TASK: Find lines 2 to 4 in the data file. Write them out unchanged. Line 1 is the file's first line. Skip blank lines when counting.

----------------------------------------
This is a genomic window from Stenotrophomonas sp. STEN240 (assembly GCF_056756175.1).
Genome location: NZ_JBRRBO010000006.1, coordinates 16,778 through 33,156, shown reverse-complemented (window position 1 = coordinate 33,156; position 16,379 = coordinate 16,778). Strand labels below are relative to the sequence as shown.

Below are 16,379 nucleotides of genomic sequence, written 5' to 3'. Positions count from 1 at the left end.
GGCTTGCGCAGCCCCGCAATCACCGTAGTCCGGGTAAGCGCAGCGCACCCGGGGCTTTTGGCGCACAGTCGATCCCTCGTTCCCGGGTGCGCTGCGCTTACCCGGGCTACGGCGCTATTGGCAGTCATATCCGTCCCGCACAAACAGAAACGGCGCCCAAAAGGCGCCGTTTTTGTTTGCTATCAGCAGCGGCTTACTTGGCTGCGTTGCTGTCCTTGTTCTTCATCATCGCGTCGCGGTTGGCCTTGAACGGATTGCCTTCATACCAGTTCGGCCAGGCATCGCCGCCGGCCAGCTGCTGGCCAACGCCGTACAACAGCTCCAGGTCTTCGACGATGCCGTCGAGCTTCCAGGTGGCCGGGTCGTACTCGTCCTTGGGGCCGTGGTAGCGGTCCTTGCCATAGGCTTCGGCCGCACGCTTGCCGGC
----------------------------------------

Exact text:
Genome location: NZ_JBRRBO010000006.1, coordinates 16,778 through 33,156, shown reverse-complemented (window position 1 = coordinate 33,156; position 16,379 = coordinate 16,778). Strand labels below are relative to the sequence as shown.

Below are 16,379 nucleotides of genomic sequence, written 5' to 3'. Positions count from 1 at the left end.
GGCTTGCGCAGCCCCGCAATCACCGTAGTCCGGGTAAGCGCAGCGCACCCGGGGCTTTTGGCGCACAGTCGATCCCTCGTTCCCGGGTGCGCTGCGCTTACCCGGGCTACGGCGCTATTGGCAGTCATATCCGTCCCGCACAAACAGAAACGGCGCCCAAAAGGCGCCGTTTTTGTTTGCTATCAGCAGCGGCTTACTTGGCTGCGTTGCTGTCCTTGTTCTTCATCATCGCGTCGCGGTTGGCCTTGAACGGATTGCCTTCATACCAGTTCGGCCAGGCATCGCCGCCGGCCAGCTGCTGGCCAACGCCGTACAACAGCTCCAGGTCTTCGACGATGCCGTCGAGCTTCCAGGTGGCCGGGTCGTACTCGTCCTTGGGGCCGTGGTAGCGGTCCTTGCCATAGGCTTCGGCCGCACGCTTGCCGGC